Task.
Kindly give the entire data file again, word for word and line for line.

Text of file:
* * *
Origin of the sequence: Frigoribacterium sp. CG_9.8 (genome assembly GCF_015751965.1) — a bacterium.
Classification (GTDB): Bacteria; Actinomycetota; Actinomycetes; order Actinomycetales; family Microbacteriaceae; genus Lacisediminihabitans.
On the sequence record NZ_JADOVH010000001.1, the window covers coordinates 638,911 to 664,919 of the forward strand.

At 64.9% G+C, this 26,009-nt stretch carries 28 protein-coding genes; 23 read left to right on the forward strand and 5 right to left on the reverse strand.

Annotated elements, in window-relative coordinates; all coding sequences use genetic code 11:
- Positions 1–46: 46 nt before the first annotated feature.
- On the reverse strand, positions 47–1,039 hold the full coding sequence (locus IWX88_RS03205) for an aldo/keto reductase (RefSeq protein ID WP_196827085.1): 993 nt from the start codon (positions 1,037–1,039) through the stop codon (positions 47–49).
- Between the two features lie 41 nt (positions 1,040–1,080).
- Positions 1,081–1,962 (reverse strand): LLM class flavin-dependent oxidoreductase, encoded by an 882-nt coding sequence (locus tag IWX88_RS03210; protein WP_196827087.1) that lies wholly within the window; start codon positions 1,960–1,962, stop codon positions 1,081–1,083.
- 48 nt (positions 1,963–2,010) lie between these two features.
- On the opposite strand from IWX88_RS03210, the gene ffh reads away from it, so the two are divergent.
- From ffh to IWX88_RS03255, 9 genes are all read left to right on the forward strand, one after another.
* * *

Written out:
Origin of the sequence: Frigoribacterium sp. CG_9.8 (genome assembly GCF_015751965.1) — a bacterium.
Classification (GTDB): Bacteria; Actinomycetota; Actinomycetes; order Actinomycetales; family Microbacteriaceae; genus Lacisediminihabitans.
On the sequence record NZ_JADOVH010000001.1, the window covers coordinates 638,911 to 664,919 of the forward strand.

At 64.9% G+C, this 26,009-nt stretch carries 28 protein-coding genes; 23 read left to right on the forward strand and 5 right to left on the reverse strand.

Annotated elements, in window-relative coordinates; all coding sequences use genetic code 11:
- Positions 1–46: 46 nt before the first annotated feature.
- On the reverse strand, positions 47–1,039 hold the full coding sequence (locus IWX88_RS03205) for an aldo/keto reductase (RefSeq protein ID WP_196827085.1): 993 nt from the start codon (positions 1,037–1,039) through the stop codon (positions 47–49).
- Between the two features lie 41 nt (positions 1,040–1,080).
- Positions 1,081–1,962 (reverse strand): LLM class flavin-dependent oxidoreductase, encoded by an 882-nt coding sequence (locus tag IWX88_RS03210; protein WP_196827087.1) that lies wholly within the window; start codon positions 1,960–1,962, stop codon positions 1,081–1,083.
- 48 nt (positions 1,963–2,010) lie between these two features.
- On the opposite strand from IWX88_RS03210, the gene ffh reads away from it, so the two are divergent.
- From ffh to IWX88_RS03255, 9 genes are all read left to right on the forward strand, one after another.